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Et Tu, Tacitus?
The verbal jousts in the Rajya Sabha between the PM and BJP leader Arun Jaitley were refreshingly witty, and sourced from Google.
When Congress leader Jaipal Reddy used the word humongous in the Lok Sabha in March 2002, he had MPs across the political spectrum reaching for the dictionary. Few understood what the word meant and in the storm he provoked, there were demands that the word be expunged from the record as it was unparliamentary. Of course, later, Reddy was able to convince his fellow MPs that there was nothing unparliamentary about humongous;that it was merely slang for enormous. In a milieu in which Macaulay's children seem to be increasingly out of sync, it was indeed astonishing that Prime Minister Manmohan Singh and BJP leader Arun Jaitley chose to spar in the Rajya Sabha recently with quotes from ancient Roman Senator and historian Publius Cornelius Tacitus. While they may have lifted the quality of the debate to levels of erudition more suited to the British Parliament, most of their listeners had little or no idea who they were quoting from. Tacitus who? Some of the more curious MPs turned to the Internet and did a quick Google search for a backgrounder on the man who probably figured in the Indian Parliament for the first time. Interestingly, it was Google that provided both the PM and Jaitley with necessary ammunition. Their research teams simply punched "Tacitus quotes" into their computer and came up with a list of his famous lines, most of which are as relevant today as they were 1900 years ago when he penned his histories of the Roman empire. Jaitley was the first to fire. Wrapping up a scathing attack on the Manmohan Singh government during the debate on the motion of thanks on the President's address, the BJP leader said, "A non-performing and a corrupt government can inflict huge damage to a country. This is best expressed in the words of Tacitus, an ancient Roman Senator who said: 'They have plundered the world, stripping naked the land in their hunger... They ravage, they slaughter, they seize by false pretences and all of this they hail as the construction of an empire. And when in their wake nothing remains but a desert, they call that peace. '"
The PM was clearly stung by the harsh indictment of his government. His media managers immediately went to work on the computer. A quick Google search and lo and behold, they came up with a stunning riposte. And so Manmohan Singh hit back at Jaitley. "Since he is so obviously fond of Tacitus, I hope he will not mind if I quote some Tacitus back at him. Tacitus also said, and I quote: 'When men are full of envy, they disparage everything, whether it be good or bad', " the PM said.
Jaitley was taken aback by the quick-witted counter, enough to Google Tacitus quotes again. He says he's found a response which he is saving to use on a rainy day: "To show resentment at a reproach is to acknowledge that one may have deserved it. " Clearly, there is an armory of Tacitus quotes to suit every occasion. Just ask Google.
So who is Tacitus? And why did Jaitley choose to bring him into his speech? Wikipedia describes Tacitus as one of the greatest Roman historians and a senator who lived from 56 AD to 117 AD, a period that has been been called the Silver Age of Latin literature. His two major works, The Annals and The Histories, of which only some portions survive, examine the reigns of the Roman emperors Tiberius, Claudius, Nero and those who reigned in the Year of the Four Emperors (69 AD). It spans the period following the death of the Emperor Augustus in 14 AD to the years of the First Jewish-Roman War in 70 AD.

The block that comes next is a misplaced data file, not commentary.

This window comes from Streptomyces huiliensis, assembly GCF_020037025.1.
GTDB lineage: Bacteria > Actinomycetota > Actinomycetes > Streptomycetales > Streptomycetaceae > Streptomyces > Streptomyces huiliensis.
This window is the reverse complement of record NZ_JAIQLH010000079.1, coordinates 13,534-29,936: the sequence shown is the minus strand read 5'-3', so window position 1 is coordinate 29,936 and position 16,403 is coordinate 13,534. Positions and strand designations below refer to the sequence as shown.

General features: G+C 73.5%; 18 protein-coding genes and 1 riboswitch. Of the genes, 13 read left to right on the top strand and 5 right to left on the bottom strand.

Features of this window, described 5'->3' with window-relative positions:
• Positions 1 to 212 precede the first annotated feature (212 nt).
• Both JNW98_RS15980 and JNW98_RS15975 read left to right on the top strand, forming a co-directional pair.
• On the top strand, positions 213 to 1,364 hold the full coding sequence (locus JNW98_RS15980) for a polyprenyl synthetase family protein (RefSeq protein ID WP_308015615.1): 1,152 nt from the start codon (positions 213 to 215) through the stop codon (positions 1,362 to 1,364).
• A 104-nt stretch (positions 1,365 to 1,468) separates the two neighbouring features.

His relevance to Jaitley's speech comes in because Tacitus' works were a scathing critique of the corruption, court sycophancy and imperial paranoia that prevailed during the times in which he lived and documented.
American scholar and expert on Roman history Ronald Mellor writes in his book on Tacitus that the ancient Roman historian "speaks to us today about the corruption of power, and the ways in which both rulers and ruled are complicit in that mutual corruption". According to Mellor, The Annals and The Histories are "a brilliant and angry analysis of his class, of his age, of the moral condition of imperial Rome, of the ageless corruption of politics and finally, of the psychopathology of tyranny". In other words, Tacitus wrote of a sort of Roman kalyug and by quoting him, Jaitley was perhaps suggesting that the UPA 2 regime was no better than the reigns of the worst of the Roman emperors. Ironically, the quote used by Jaitley was once used by a British MP in reference to the situation in war-torn Kosovo.
This was during a foreign affairs select committee discussion and the MP quoted the last line about making wastelands and calling it peace. But Mellor also records in his book that Tacitus was ultimately rejected by 19th century European historians because his interpretation was too dark. "With a growing belief in progress and betterment of mankind, the gloomy vision of Tacitus became much less congenial and a more optimistic age refused to accept such an unvarnished view of human evil, " Mellor notes. The PM's tone was more in tune with 19th century European historians. He hit out at Jaitley's gloomy pessimism with claims of his government's myriad achievements and tried to best him by throwing Tacitus back at him. It's not quite clear who carried the day. But there is no question that after a long time, Parliament managed to recapture the tone and tenor of days long gone, when MPs jousted with wit and humour, instead of slogans and fisticuffs.
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